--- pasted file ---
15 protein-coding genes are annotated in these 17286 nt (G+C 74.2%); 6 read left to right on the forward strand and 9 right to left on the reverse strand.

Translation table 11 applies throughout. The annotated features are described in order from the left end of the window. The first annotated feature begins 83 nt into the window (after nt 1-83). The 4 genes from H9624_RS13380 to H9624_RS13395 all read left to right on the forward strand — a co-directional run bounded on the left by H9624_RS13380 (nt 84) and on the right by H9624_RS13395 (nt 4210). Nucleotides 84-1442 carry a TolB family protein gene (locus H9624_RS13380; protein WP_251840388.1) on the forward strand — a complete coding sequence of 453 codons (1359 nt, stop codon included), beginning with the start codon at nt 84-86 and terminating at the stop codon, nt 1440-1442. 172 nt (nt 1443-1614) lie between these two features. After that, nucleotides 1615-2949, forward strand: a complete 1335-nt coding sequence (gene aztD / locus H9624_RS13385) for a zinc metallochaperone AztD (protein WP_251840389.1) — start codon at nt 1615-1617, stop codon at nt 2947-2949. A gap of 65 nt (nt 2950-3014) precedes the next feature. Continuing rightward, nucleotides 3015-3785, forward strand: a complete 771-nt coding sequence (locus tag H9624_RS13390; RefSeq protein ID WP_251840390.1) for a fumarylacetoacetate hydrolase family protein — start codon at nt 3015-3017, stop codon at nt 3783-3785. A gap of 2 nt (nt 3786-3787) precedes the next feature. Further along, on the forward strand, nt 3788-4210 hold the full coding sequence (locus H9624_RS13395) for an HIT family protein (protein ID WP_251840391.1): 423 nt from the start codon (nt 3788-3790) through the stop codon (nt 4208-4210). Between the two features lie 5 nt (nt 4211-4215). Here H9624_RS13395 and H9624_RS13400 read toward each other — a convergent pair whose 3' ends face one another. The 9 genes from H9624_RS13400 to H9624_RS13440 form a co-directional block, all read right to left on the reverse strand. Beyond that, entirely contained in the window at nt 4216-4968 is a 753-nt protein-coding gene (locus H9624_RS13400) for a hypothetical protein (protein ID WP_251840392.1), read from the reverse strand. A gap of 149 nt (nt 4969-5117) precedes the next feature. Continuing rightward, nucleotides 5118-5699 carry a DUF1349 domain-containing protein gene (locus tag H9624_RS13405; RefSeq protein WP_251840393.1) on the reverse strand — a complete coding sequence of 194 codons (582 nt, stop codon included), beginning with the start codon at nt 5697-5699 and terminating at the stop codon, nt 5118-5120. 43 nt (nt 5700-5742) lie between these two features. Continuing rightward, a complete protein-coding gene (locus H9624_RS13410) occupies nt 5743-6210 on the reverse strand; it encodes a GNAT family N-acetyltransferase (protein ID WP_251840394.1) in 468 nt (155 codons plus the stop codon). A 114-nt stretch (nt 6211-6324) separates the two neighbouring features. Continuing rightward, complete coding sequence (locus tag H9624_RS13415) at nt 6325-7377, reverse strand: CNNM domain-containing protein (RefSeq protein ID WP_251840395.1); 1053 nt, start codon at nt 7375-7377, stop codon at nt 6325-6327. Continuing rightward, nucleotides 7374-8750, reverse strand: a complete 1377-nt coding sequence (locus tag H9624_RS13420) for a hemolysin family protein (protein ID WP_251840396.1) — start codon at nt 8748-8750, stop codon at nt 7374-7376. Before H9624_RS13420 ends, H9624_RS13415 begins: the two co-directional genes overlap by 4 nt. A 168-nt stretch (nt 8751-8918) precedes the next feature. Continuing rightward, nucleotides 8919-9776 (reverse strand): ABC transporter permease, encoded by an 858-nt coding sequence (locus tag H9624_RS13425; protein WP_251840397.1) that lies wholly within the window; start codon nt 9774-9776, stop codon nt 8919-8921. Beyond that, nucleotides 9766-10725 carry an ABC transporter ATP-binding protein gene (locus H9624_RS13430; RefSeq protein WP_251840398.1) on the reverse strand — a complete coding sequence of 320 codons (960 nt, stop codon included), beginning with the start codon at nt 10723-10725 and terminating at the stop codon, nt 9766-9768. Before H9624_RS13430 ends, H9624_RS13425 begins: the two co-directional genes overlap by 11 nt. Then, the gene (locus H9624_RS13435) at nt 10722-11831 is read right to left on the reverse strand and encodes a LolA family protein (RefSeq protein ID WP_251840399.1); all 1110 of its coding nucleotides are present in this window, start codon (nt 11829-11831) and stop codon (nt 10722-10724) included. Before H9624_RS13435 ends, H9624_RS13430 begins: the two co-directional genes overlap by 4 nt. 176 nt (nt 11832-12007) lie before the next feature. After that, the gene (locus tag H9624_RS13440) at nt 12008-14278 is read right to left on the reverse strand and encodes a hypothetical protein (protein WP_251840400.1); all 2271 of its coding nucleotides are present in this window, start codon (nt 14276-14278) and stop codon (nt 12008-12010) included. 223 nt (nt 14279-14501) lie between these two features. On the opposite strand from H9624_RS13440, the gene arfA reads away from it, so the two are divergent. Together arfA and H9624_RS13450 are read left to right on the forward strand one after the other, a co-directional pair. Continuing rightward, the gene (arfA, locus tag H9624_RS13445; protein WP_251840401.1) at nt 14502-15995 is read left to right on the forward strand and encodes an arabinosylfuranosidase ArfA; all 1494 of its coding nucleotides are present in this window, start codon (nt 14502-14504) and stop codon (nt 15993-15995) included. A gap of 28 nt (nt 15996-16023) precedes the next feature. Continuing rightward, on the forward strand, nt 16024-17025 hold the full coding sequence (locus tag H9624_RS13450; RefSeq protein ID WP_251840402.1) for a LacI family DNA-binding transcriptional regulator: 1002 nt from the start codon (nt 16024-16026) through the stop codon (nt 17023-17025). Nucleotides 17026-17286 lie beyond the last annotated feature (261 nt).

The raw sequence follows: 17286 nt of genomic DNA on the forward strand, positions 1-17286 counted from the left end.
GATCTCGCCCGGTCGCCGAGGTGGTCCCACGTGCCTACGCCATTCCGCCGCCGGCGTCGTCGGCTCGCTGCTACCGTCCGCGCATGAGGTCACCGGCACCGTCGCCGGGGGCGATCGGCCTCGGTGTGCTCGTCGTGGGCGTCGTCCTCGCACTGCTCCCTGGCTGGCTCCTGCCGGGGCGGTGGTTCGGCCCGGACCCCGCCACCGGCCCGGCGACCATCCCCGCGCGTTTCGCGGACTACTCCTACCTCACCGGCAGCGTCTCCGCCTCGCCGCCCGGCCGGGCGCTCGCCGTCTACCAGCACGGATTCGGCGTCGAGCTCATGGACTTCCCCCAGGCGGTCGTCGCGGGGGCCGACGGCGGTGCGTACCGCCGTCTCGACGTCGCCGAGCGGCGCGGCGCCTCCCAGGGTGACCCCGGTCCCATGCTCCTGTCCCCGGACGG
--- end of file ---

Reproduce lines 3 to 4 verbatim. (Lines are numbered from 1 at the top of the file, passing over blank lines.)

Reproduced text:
The raw sequence follows: 17286 nt of genomic DNA on the forward strand, positions 1-17286 counted from the left end.
GATCTCGCCCGGTCGCCGAGGTGGTCCCACGTGCCTACGCCATTCCGCCGCCGGCGTCGTCGGCTCGCTGCTACCGTCCGCGCATGAGGTCACCGGCACCGTCGCCGGGGGCGATCGGCCTCGGTGTGCTCGTCGTGGGCGTCGTCCTCGCACTGCTCCCTGGCTGGCTCCTGCCGGGGCGGTGGTTCGGCCCGGACCCCGCCACCGGCCCGGCGACCATCCCCGCGCGTTTCGCGGACTACTCCTACCTCACCGGCAGCGTCTCCGCCTCGCCGCCCGGCCGGGCGCTCGCCGTCTACCAGCACGGATTCGGCGTCGAGCTCATGGACTTCCCCCAGGCGGTCGTCGCGGGGGCCGACGGCGGTGCGTACCGCCGTCTCGACGTCGCCGAGCGGCGCGGCGCCTCCCAGGGTGACCCCGGTCCCATGCTCCTGTCCCCGGACGG